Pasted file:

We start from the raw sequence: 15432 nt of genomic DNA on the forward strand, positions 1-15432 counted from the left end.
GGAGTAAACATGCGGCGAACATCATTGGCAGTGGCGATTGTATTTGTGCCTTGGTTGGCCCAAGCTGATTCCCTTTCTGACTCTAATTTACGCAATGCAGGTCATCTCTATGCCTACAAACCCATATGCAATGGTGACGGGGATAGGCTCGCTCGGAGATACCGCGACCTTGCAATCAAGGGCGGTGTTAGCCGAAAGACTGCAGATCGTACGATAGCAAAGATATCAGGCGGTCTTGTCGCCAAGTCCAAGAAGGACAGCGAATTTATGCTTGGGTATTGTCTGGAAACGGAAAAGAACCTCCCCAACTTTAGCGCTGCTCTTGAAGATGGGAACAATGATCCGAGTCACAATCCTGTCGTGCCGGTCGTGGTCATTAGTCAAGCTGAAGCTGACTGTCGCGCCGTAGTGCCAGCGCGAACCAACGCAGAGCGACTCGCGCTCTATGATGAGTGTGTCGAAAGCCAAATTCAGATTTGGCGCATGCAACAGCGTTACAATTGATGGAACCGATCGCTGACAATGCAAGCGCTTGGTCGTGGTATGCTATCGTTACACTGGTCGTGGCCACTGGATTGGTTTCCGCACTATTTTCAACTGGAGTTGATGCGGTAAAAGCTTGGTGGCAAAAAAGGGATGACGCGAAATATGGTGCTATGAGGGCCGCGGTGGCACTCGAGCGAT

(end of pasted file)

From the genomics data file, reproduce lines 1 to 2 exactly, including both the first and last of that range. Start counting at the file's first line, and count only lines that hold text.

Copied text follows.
We start from the raw sequence: 15432 nt of genomic DNA on the forward strand, positions 1-15432 counted from the left end.
GGAGTAAACATGCGGCGAACATCATTGGCAGTGGCGATTGTATTTGTGCCTTGGTTGGCCCAAGCTGATTCCCTTTCTGACTCTAATTTACGCAATGCAGGTCATCTCTATGCCTACAAACCCATATGCAATGGTGACGGGGATAGGCTCGCTCGGAGATACCGCGACCTTGCAATCAAGGGCGGTGTTAGCCGAAAGACTGCAGATCGTACGATAGCAAAGATATCAGGCGGTCTTGTCGCCAAGTCCAAGAAGGACAGCGAATTTATGCTTGGGTATTGTCTGGAAACGGAAAAGAACCTCCCCAACTTTAGCGCTGCTCTTGAAGATGGGAACAATGATCCGAGTCACAATCCTGTCGTGCCGGTCGTGGTCATTAGTCAAGCTGAAGCTGACTGTCGCGCCGTAGTGCCAGCGCGAACCAACGCAGAGCGACTCGCGCTCTATGATGAGTGTGTCGAAAGCCAAATTCAGATTTGGCGCATGCAACAGCGTTACAATTGATGGAACCGATCGCTGACAATGCAAGCGCTTGGTCGTGGTATGCTATCGTTACACTGGTCGTGGCCACTGGATTGGTTTCCGCACTATTTTCAACTGGAGTTGATGCGGTAAAAGCTTGGTGGCAAAAAAGGGATGACGCGAAATATGGTGCTATGAGGGCCGCGGTGGCACTCGAGCGAT